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A vascular malformation is an abnormal collection or tangle of blood vessels on, in, or near the spinal cord. Two of the most common types are arteriovenous malformations (AVMs) and arteriovenous fistulas (AVFs).
AVMs are caused when oxygen-rich blood, which normally enters your spinal cord through arteries and blood vessels, bypasses the blood vessels, or capillaries, and passes directly into the veins. The spinal cord doesn’t receive enough oxygen and causes spinal tissues to deteriorate or die. Sometimes the spinal AVM can rupture, causing bleeding in the spinal cord. As AVMs grow, they may put pressure on the spinal cord.
AVFs account for 70 percent of all spinal vascular malformations and usually appear in the thoracic (mid back) spine near the nerve root. They are caused by an abnormal connection between arteries and the tough covering over the spinal cord and a draining vein. AVFs create congestion in the veins and hypertension, resulting in decreased blood flow through the organs, oxygen depletion, and swelling of the spinal cord.
At UPMC we treat several treatments for vascular malformations on the spine. Depending on the location of the malformation, surgeons may recommend resection surgery, endovascular embolization, or a combination of both. Surgery involves the removal of the malformation from the surrounding tissue. In endovascular embolization, the surgeon threads a long thin tube into an artery in the leg through the blood vessels to the spinal cord using x-ray imaging. A substance is injected to block the artery and reduce blood flow to the malformation.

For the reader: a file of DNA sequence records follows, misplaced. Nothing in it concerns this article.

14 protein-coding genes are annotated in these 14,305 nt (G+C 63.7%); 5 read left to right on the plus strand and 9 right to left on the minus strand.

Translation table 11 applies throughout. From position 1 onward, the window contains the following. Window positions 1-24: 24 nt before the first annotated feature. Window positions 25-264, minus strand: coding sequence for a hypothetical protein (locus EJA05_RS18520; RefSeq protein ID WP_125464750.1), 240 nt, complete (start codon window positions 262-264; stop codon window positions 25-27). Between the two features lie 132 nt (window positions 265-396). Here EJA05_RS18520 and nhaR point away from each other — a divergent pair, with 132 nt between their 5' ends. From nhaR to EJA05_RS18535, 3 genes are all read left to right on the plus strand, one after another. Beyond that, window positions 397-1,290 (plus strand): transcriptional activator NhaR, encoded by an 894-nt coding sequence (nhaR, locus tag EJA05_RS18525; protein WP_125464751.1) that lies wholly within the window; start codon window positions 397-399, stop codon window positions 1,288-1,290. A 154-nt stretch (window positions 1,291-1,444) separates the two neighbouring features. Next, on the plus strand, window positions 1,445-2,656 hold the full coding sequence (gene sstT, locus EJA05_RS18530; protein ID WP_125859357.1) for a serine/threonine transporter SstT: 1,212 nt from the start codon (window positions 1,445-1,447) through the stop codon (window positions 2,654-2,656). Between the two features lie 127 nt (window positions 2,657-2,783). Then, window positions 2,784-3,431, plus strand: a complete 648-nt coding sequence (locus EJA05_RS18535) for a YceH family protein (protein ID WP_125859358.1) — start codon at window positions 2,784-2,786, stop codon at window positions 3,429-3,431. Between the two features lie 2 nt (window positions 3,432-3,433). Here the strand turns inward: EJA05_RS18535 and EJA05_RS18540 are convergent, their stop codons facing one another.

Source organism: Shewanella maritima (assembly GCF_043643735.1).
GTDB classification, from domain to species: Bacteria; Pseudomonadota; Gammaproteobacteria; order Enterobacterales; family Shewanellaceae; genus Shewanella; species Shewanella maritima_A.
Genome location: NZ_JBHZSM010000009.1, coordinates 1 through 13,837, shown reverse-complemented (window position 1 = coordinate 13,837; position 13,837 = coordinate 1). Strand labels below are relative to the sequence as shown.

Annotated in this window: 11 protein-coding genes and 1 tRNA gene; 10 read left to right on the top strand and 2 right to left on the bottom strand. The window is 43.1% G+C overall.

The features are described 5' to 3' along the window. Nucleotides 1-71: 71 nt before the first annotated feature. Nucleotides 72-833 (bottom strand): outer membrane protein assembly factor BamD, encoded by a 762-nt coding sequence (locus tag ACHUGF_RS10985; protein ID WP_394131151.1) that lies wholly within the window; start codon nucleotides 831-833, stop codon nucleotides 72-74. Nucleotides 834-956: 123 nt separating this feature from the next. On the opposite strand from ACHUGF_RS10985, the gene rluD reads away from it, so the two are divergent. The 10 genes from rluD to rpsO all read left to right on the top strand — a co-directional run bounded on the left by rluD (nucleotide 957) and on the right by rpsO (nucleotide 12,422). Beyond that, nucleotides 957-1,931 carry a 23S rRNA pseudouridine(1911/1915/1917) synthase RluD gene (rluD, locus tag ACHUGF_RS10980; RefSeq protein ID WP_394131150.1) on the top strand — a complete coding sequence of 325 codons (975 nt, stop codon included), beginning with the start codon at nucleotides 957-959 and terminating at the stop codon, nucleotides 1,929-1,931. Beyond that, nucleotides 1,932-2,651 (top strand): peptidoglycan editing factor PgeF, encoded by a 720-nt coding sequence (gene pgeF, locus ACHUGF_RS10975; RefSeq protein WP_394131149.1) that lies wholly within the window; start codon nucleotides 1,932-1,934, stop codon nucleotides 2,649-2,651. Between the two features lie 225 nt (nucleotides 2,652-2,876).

To diagnose spinal vascular malformations, the doctor will conduct a full physical examination and medical history. Patients with the more common AVF typically have different symptoms than those with AVMs. AVFs are more common in men and usually occur between the ages of 50 and 80. Patients with AVMs are typically younger than 30 years old.
Symptoms of spinal AVMs may include:
Symptoms of spinal AVFs may include:
Angiography is used to pinpoint the location and characteristics of the feeding arteries and draining veins. CT scan can show the feeding arteries and draining veins in greater detail. An MRI may provide information about the exact location of the malformation, which helps in determining treatment.
At UPMC we treat vascular malformations with endovascular embolization, surgical removal (resection), or a combination of both, depending on the size and location of the abnormal blood vessels. Endovascular embolization is a technique that reduces blood flow to the area. The neurosurgeon will inject a glue-like substance to block the blood vessels and reduce blood flow into the malformation.
Embolization may be done prior to microsurgical resection. Once the vascular malformation has been removed from circulation, surgical removal becomes significantly easier.